Thus Melville.PDF’s content stream parser design emerges from these requirements. The IContentStreamOperations interface contains one method for each legal combination of opcode and parameters in the content stream DSL. The ContentStreamParser class takes accepts input bytes from a pipe and calls the corresponding methods on a IContentStreamOperations instance passed in the parser’s constructor. This design separates the
concern of interpreting the bytes of the content stream from the concern of executing a sequence of drawing commands.

Separately, it became clear that PhotoDoc would need a nontrivial library of test documents, and so PDF generation capabilities were needed to support the test code. The ContentStreamWriter class implements IContentStreamOperations and responds to various method calls by writing the equivalent content stream code to the designated output stream. The ContentStreamWriter separates the concern of designating which content stream actions should be produced from the concern of generating the correct syntax of those operations. Because C# requires method calls to have the proper number of correctly typed arguments, proper PDF syntax is enforced by the C# compiler and supported by C# intellisense.

Late in the development of Melville.PDF, a need developed to pretty print content streams. Debugging a renderer is a loop of 3 steps. 1. Find a document that renders different in Melville.PDF than Adobe Reader. 2. Understand what that document is doing to cause the different rendering. 3. Fix Melville.PDF to render the file the same as Adobe Reader. Step 2 involves reading many content streams that often span thousands of lines. Because PDF is a binary format not intended for human consumption, most content streams exist in a very concise format that resembles minified javascript, even though whitespace is ignored in content streams, so an indented rendering is allowed. I wanted a pretty printer to produce indented, easy to read content streams.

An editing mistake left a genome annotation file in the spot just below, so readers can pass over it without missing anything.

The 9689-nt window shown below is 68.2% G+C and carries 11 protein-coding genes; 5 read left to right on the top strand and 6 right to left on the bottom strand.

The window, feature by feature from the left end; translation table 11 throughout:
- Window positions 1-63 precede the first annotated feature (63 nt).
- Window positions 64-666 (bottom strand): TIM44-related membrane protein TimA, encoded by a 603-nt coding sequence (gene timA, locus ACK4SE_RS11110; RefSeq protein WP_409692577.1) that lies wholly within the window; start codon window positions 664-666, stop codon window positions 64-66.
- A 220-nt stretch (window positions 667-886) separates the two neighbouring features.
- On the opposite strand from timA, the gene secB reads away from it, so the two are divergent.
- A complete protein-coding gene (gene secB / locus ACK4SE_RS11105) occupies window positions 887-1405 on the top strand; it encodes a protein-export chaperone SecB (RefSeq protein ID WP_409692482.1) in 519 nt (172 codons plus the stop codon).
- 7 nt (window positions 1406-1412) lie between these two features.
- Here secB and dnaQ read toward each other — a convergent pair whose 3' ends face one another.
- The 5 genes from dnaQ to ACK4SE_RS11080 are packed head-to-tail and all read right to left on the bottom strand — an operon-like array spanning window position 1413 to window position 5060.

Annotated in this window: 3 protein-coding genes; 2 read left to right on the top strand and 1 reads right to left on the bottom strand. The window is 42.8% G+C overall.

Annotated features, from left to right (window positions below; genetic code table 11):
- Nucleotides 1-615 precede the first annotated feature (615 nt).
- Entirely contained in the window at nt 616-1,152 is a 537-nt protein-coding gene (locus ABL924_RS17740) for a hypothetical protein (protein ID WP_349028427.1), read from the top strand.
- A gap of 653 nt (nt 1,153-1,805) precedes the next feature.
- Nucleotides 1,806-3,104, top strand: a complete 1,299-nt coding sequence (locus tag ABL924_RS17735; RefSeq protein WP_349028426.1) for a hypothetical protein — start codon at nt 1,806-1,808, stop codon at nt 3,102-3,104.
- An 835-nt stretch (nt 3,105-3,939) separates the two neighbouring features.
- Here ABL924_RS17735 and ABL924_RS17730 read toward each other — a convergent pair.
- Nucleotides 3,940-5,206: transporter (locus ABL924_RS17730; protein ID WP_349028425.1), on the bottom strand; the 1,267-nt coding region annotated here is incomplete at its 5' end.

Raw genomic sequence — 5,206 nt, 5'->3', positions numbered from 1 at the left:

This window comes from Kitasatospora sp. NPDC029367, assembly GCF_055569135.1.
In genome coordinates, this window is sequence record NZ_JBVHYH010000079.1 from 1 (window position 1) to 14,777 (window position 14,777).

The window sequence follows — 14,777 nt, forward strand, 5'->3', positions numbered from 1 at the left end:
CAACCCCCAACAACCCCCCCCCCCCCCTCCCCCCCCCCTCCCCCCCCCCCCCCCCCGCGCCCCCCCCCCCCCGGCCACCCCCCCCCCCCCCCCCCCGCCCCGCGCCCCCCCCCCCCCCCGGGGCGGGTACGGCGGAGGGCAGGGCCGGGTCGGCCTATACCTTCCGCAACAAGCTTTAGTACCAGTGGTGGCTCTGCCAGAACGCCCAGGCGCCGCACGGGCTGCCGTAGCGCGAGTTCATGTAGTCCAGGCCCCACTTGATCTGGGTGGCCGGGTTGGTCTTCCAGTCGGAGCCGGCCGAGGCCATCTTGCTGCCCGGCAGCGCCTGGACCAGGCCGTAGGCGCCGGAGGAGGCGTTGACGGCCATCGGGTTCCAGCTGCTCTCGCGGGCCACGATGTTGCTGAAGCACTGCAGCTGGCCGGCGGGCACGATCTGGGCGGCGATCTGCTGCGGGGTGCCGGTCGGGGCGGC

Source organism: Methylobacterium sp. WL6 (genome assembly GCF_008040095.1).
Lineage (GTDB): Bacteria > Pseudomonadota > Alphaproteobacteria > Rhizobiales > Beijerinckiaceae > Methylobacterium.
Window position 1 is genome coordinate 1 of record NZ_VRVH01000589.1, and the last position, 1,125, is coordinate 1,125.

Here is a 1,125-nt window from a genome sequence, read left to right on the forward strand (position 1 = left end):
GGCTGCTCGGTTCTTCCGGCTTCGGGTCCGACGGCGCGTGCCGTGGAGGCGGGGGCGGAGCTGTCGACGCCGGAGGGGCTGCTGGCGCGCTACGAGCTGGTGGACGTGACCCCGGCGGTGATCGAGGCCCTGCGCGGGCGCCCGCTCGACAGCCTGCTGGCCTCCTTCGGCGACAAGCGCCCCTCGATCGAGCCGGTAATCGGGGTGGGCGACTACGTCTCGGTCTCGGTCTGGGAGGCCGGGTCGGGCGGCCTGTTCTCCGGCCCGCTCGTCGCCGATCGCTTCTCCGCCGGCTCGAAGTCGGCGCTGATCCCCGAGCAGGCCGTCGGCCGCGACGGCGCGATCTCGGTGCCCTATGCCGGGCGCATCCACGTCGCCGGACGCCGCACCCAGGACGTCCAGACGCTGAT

Conceptually, a pretty printers and code minifiers both can be thought of as a parser that outputs to a code generator that generates the source language. Conveniently I had a parser that outputs operations to an interface and a code generator that implemented the interface my parser targeted. Thus, creating a PDF minifier was trivial – I just had to pass the ContentStreamWriter to the ContentStreamParser and let it run.

Converting my dirt cheap minifier to the pretty printer required only the creation of an IndentingContentStreamWriter to implement the β€œpretty” part of pretty printing. IndentingContentStreamWriter runs just over 100 lines of code, most of which is spent designating which constructs should begin or end indented regions. IndentingContentStreamWriter delegates writing operations to a contained ContentStreamWriter so the class itself is focused on the single responsibility of adding whitespace to the content stream output. The entire process of implementing this feature took about 30 minutes.

The content stream pretty printer is a developer convenience that users of the library will never see. The feature was feasible because it was so unbelievably cheap that efficient debugging more than paid for the minimal development cost.

The joy of clean coding is that these serendipitous opportunities for code reuse become more, rather than less, frequent as the project continues. In Melville.PDF big endian bit binary integer parsing from the ICC parser got reused in the CCIITT and JBIG parsers, the entire CCITT parser got reused in the JBIG parser, and a byte stream to bit stream adapter was repurposed from the LZW parser into the binary image parsers. As the development progresses, the developer accumulates a library of small classes withlities that form a toolbox uniquely customized to the problem domain.

Conclusion

SOLID code is reusable because classes are small, and they do one thing. Problems tend to recur within a problem domain. In reuse scenarios, augmenting a small class is much easier than removing undesired β€œfeatures” from a larger class. When classes are small and focused, the probability that the next problem encountered can be solved with code that already exists and works increases with time.

The last post in this four part serries will address dependency management.